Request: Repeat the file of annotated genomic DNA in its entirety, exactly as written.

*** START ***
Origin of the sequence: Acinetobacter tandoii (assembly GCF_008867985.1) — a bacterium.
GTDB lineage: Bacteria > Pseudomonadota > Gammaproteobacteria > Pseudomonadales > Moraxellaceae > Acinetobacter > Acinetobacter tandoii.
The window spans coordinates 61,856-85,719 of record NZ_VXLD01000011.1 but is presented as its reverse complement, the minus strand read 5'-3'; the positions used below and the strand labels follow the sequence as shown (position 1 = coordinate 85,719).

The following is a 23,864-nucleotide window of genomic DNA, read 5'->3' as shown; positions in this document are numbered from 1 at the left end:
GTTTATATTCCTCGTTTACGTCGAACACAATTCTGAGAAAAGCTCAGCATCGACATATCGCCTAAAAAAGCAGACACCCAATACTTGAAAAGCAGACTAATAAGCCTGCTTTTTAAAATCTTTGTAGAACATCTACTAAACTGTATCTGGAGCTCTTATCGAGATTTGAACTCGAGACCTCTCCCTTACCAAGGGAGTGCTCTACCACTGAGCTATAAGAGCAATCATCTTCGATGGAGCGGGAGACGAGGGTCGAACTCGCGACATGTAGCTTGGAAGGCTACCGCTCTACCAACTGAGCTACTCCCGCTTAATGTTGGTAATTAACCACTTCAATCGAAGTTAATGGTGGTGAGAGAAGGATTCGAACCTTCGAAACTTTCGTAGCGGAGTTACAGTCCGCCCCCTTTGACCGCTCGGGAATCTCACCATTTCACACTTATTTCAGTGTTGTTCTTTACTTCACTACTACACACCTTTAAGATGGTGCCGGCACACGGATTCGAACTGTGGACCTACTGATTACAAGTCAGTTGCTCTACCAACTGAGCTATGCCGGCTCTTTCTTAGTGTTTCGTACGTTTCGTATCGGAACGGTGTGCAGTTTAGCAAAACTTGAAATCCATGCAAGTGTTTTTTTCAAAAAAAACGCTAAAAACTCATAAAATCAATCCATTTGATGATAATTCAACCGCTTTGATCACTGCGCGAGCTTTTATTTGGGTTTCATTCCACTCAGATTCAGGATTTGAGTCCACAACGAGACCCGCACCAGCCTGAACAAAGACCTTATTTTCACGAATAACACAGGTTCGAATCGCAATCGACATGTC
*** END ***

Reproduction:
Origin of the sequence: Acinetobacter tandoii (assembly GCF_008867985.1) — a bacterium.
GTDB lineage: Bacteria > Pseudomonadota > Gammaproteobacteria > Pseudomonadales > Moraxellaceae > Acinetobacter > Acinetobacter tandoii.
The window spans coordinates 61,856-85,719 of record NZ_VXLD01000011.1 but is presented as its reverse complement, the minus strand read 5'-3'; the positions used below and the strand labels follow the sequence as shown (position 1 = coordinate 85,719).

The following is a 23,864-nucleotide window of genomic DNA, read 5'->3' as shown; positions in this document are numbered from 1 at the left end:
GTTTATATTCCTCGTTTACGTCGAACACAATTCTGAGAAAAGCTCAGCATCGACATATCGCCTAAAAAAGCAGACACCCAATACTTGAAAAGCAGACTAATAAGCCTGCTTTTTAAAATCTTTGTAGAACATCTACTAAACTGTATCTGGAGCTCTTATCGAGATTTGAACTCGAGACCTCTCCCTTACCAAGGGAGTGCTCTACCACTGAGCTATAAGAGCAATCATCTTCGATGGAGCGGGAGACGAGGGTCGAACTCGCGACATGTAGCTTGGAAGGCTACCGCTCTACCAACTGAGCTACTCCCGCTTAATGTTGGTAATTAACCACTTCAATCGAAGTTAATGGTGGTGAGAGAAGGATTCGAACCTTCGAAACTTTCGTAGCGGAGTTACAGTCCGCCCCCTTTGACCGCTCGGGAATCTCACCATTTCACACTTATTTCAGTGTTGTTCTTTACTTCACTACTACACACCTTTAAGATGGTGCCGGCACACGGATTCGAACTGTGGACCTACTGATTACAAGTCAGTTGCTCTACCAACTGAGCTATGCCGGCTCTTTCTTAGTGTTTCGTACGTTTCGTATCGGAACGGTGTGCAGTTTAGCAAAACTTGAAATCCATGCAAGTGTTTTTTTCAAAAAAAACGCTAAAAACTCATAAAATCAATCCATTTGATGATAATTCAACCGCTTTGATCACTGCGCGAGCTTTTATTTGGGTTTCATTCCACTCAGATTCAGGATTTGAGTCCACAACGAGACCCGCACCAGCCTGAACAAAGACCTTATTTTCACGAATAACACAGGTTCGAATCGCAATCGACATGTC